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To Ask Or Not To Ask: Social Media Login Information
April 16, 2012
One of the hottest and most controversial topics facing employers right now is whether you legally can require an employee or applicant to disclose his or her social media login information as a condition of employment. The short answer is do not do it, but if you must, proceed with extreme caution.
A significant concern that has been raised is that employees or applicants that are asked or required to disclose this type of information will feel compelled to do so to keep their job or not lose out on an opportunity. Many have argued that such disclosures will make employers privy to sensitive and protected personal information such as health status, religion, age, marital status, pregnancy status, and other protected information that employers are not permitted to use as the basis for employment decisions. If you, as an employer, currently do so, you should be aware that your company may be exposed to unanticipated lawsuits and potential liability.
Maryland just became the first state to pass legislation on this topic and other states are following Maryland’s lead, including New York. New legislation has been introduced in the State Senate which, if passed, would amend the Labor Law by adding a new Section 215-D. Like the Maryland law, this proposed law would make it illegal for employers to require employees or applicants to disclose any login names or passwords for personal social media sites, calling it a “gross invasion of privacy.” In addition to creating a right to file a lawsuit against the employer for adverse employment actions based on a refusal to disclose the account information, the law would impose fines on the employer for each offense. Also, Senator Charles Schumer (along with Senator Richard Blumenthal of Connecticut) recently requested that both the Equal Employment Opportunity Commission and the U.S. Department of Justice investigate whether this practice violates federal law, including the Stored Communications Act, the Computer Fraud and Abuse Act, and other anti-discrimination statutes. So far, neither the EEOC nor the DOJ has responded to the senators’ requests.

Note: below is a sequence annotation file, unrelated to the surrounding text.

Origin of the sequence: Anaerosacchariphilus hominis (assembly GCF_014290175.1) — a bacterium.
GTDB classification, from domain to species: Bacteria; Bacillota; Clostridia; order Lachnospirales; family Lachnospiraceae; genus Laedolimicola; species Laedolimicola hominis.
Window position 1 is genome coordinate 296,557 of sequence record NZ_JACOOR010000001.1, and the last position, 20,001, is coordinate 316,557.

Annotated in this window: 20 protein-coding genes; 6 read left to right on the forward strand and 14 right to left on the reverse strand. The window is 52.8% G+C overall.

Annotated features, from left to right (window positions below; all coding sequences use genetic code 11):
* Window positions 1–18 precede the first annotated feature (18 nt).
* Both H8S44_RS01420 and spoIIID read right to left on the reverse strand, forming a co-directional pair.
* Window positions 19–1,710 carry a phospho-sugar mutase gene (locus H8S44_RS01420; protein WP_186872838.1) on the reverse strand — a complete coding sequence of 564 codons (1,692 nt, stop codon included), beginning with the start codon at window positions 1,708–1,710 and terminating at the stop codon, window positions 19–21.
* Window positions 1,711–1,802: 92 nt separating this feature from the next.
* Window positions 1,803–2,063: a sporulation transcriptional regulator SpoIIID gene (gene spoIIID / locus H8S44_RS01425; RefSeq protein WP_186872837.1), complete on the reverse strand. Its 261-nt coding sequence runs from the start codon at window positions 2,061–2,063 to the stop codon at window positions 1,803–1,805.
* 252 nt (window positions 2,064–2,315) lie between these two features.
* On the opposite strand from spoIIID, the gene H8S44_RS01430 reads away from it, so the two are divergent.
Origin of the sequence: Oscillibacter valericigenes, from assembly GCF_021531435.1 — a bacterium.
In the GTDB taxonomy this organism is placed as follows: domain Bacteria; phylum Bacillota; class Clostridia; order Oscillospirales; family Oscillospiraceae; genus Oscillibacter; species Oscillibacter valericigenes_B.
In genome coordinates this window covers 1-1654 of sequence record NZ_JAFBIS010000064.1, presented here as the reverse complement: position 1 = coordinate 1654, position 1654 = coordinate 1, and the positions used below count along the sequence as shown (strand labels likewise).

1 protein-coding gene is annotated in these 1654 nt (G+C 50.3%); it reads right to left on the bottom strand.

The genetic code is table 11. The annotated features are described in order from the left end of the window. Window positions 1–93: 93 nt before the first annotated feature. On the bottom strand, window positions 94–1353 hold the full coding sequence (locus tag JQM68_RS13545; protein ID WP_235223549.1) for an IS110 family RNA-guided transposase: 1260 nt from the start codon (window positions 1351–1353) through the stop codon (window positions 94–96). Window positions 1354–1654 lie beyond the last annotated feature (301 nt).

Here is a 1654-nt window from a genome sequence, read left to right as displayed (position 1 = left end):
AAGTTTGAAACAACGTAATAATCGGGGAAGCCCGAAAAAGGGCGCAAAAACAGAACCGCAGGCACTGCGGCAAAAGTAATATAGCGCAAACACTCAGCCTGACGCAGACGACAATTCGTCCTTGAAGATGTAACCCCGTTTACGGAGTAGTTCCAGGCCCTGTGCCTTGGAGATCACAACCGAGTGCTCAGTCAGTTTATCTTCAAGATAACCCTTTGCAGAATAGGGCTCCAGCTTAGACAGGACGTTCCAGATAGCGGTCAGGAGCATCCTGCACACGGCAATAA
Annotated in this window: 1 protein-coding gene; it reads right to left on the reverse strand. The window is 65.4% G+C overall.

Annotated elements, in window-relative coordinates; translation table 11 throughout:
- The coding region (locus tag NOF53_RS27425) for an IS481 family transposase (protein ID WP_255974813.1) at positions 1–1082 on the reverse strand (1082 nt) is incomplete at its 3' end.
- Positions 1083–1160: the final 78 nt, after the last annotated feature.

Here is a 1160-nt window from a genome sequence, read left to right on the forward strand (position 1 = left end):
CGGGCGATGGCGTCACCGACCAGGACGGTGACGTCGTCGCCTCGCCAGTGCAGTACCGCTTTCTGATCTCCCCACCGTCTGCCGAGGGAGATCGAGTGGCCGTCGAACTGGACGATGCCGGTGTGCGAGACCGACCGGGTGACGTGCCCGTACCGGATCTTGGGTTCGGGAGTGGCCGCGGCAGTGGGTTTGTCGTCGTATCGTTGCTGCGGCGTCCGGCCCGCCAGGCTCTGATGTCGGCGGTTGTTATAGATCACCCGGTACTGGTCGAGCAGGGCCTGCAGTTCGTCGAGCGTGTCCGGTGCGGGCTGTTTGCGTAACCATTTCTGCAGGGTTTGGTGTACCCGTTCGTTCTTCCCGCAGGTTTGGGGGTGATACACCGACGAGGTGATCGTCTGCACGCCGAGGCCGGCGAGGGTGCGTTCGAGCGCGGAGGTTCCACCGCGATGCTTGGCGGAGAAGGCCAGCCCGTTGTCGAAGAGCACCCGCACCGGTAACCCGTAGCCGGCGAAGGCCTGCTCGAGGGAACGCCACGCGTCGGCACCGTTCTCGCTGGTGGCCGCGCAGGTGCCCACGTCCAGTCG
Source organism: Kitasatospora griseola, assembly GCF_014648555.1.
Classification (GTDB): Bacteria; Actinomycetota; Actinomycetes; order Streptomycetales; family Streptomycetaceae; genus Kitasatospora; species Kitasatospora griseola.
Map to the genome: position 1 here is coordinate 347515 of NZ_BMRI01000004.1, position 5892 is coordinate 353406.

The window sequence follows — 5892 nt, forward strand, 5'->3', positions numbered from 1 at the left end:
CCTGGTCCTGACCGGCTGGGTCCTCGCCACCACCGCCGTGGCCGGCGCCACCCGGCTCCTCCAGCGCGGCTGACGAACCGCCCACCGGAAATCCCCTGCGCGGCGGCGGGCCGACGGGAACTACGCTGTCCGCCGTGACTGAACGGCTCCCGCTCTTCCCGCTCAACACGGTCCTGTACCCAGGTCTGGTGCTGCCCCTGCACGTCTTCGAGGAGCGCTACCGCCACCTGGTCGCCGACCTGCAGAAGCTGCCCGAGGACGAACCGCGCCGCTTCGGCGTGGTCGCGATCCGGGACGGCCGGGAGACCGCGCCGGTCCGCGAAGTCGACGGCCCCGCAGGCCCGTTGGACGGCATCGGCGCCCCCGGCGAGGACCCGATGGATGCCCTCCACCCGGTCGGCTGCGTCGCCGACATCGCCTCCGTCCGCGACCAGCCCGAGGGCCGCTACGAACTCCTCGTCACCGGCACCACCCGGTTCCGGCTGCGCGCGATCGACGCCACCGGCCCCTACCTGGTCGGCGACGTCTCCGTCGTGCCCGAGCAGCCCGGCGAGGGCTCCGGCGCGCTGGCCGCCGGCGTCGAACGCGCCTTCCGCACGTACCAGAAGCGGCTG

Despite employee concerns, there may be circumstances where it is appropriate for employers to request personal login information from employees and applicants. For example, if an employer is required to investigate a complaint that one employee is using a website like Facebook to harass another employee, it may be necessary to obtain login information. You also may decide your company has a legitimate business reason for reviewing an applicant’s social media page if the position involves highly-sensitive security issues. Also, the newly proposed New York legislation would specifically authorize employers to require access to non-personal accounts or services that provide access to the employer's internal computer or information systems.
Because the law in this area literally is developing and changing every day, you would be wise to proceed carefully. We can help you craft written policies and procedures to help protect your company from unwanted and unwelcomed legal exposure.